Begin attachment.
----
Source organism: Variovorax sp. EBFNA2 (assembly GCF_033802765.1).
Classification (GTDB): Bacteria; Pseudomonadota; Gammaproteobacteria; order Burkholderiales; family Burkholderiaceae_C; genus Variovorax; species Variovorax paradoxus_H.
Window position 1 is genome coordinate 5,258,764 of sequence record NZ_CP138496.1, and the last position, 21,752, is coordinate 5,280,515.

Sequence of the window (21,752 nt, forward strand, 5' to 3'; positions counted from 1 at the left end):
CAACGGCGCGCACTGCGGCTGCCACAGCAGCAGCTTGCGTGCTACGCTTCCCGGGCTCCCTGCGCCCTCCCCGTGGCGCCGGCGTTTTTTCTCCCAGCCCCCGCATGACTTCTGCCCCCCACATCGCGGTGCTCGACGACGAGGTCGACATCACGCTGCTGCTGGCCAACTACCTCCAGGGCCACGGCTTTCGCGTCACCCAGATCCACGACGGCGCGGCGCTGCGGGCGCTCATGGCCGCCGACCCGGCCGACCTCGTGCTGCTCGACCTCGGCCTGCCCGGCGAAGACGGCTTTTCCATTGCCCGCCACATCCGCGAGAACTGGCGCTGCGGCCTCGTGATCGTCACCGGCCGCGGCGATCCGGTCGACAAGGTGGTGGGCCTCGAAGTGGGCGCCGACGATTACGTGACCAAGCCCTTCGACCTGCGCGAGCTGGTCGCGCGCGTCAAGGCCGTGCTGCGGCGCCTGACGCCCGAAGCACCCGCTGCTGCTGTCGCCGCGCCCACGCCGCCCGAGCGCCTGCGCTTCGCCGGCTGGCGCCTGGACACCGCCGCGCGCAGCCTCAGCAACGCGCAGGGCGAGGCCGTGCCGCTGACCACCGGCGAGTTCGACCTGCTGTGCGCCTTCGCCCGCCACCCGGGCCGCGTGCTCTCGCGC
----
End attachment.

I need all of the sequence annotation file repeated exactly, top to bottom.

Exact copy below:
Source organism: Variovorax sp. EBFNA2 (assembly GCF_033802765.1).
Classification (GTDB): Bacteria; Pseudomonadota; Gammaproteobacteria; order Burkholderiales; family Burkholderiaceae_C; genus Variovorax; species Variovorax paradoxus_H.
Window position 1 is genome coordinate 5,258,764 of sequence record NZ_CP138496.1, and the last position, 21,752, is coordinate 5,280,515.

Sequence of the window (21,752 nt, forward strand, 5' to 3'; positions counted from 1 at the left end):
CAACGGCGCGCACTGCGGCTGCCACAGCAGCAGCTTGCGTGCTACGCTTCCCGGGCTCCCTGCGCCCTCCCCGTGGCGCCGGCGTTTTTTCTCCCAGCCCCCGCATGACTTCTGCCCCCCACATCGCGGTGCTCGACGACGAGGTCGACATCACGCTGCTGCTGGCCAACTACCTCCAGGGCCACGGCTTTCGCGTCACCCAGATCCACGACGGCGCGGCGCTGCGGGCGCTCATGGCCGCCGACCCGGCCGACCTCGTGCTGCTCGACCTCGGCCTGCCCGGCGAAGACGGCTTTTCCATTGCCCGCCACATCCGCGAGAACTGGCGCTGCGGCCTCGTGATCGTCACCGGCCGCGGCGATCCGGTCGACAAGGTGGTGGGCCTCGAAGTGGGCGCCGACGATTACGTGACCAAGCCCTTCGACCTGCGCGAGCTGGTCGCGCGCGTCAAGGCCGTGCTGCGGCGCCTGACGCCCGAAGCACCCGCTGCTGCTGTCGCCGCGCCCACGCCGCCCGAGCGCCTGCGCTTCGCCGGCTGGCGCCTGGACACCGCCGCGCGCAGCCTCAGCAACGCGCAGGGCGAGGCCGTGCCGCTGACCACCGGCGAGTTCGACCTGCTGTGCGCCTTCGCCCGCCACCCGGGCCGCGTGCTCTCGCGC